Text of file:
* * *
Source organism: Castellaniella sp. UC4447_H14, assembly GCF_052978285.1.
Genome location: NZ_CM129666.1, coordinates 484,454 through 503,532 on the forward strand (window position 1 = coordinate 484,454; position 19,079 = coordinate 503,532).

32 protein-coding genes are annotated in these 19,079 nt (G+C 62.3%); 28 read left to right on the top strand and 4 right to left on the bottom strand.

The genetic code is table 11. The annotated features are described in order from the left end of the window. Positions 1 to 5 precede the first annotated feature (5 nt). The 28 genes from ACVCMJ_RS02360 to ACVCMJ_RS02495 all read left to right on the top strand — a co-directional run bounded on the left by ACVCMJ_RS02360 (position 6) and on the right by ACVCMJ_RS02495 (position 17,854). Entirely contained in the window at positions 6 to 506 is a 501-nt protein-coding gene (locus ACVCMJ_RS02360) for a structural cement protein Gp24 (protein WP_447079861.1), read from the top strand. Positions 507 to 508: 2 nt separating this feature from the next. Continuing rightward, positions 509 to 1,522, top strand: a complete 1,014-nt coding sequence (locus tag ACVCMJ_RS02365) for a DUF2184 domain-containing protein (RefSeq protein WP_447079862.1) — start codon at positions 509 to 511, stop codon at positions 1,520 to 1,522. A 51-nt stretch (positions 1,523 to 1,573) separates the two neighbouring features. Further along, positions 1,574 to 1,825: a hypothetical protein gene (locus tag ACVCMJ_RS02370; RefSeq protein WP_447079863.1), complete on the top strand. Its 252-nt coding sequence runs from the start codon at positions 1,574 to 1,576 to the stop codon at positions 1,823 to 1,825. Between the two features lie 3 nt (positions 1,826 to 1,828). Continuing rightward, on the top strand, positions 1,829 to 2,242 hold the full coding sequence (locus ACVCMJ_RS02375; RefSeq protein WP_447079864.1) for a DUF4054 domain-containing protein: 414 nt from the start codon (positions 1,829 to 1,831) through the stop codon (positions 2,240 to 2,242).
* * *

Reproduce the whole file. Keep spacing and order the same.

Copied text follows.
Source organism: Castellaniella sp. UC4447_H14, assembly GCF_052978285.1.
Genome location: NZ_CM129666.1, coordinates 484,454 through 503,532 on the forward strand (window position 1 = coordinate 484,454; position 19,079 = coordinate 503,532).

32 protein-coding genes are annotated in these 19,079 nt (G+C 62.3%); 28 read left to right on the top strand and 4 right to left on the bottom strand.

The genetic code is table 11. The annotated features are described in order from the left end of the window. Positions 1 to 5 precede the first annotated feature (5 nt). The 28 genes from ACVCMJ_RS02360 to ACVCMJ_RS02495 all read left to right on the top strand — a co-directional run bounded on the left by ACVCMJ_RS02360 (position 6) and on the right by ACVCMJ_RS02495 (position 17,854). Entirely contained in the window at positions 6 to 506 is a 501-nt protein-coding gene (locus ACVCMJ_RS02360) for a structural cement protein Gp24 (protein WP_447079861.1), read from the top strand. Positions 507 to 508: 2 nt separating this feature from the next. Continuing rightward, positions 509 to 1,522, top strand: a complete 1,014-nt coding sequence (locus tag ACVCMJ_RS02365) for a DUF2184 domain-containing protein (RefSeq protein WP_447079862.1) — start codon at positions 509 to 511, stop codon at positions 1,520 to 1,522. A 51-nt stretch (positions 1,523 to 1,573) separates the two neighbouring features. Further along, positions 1,574 to 1,825: a hypothetical protein gene (locus tag ACVCMJ_RS02370; RefSeq protein WP_447079863.1), complete on the top strand. Its 252-nt coding sequence runs from the start codon at positions 1,574 to 1,576 to the stop codon at positions 1,823 to 1,825. Between the two features lie 3 nt (positions 1,826 to 1,828). Continuing rightward, on the top strand, positions 1,829 to 2,242 hold the full coding sequence (locus ACVCMJ_RS02375; RefSeq protein WP_447079864.1) for a DUF4054 domain-containing protein: 414 nt from the start codon (positions 1,829 to 1,831) through the stop codon (positions 2,240 to 2,242).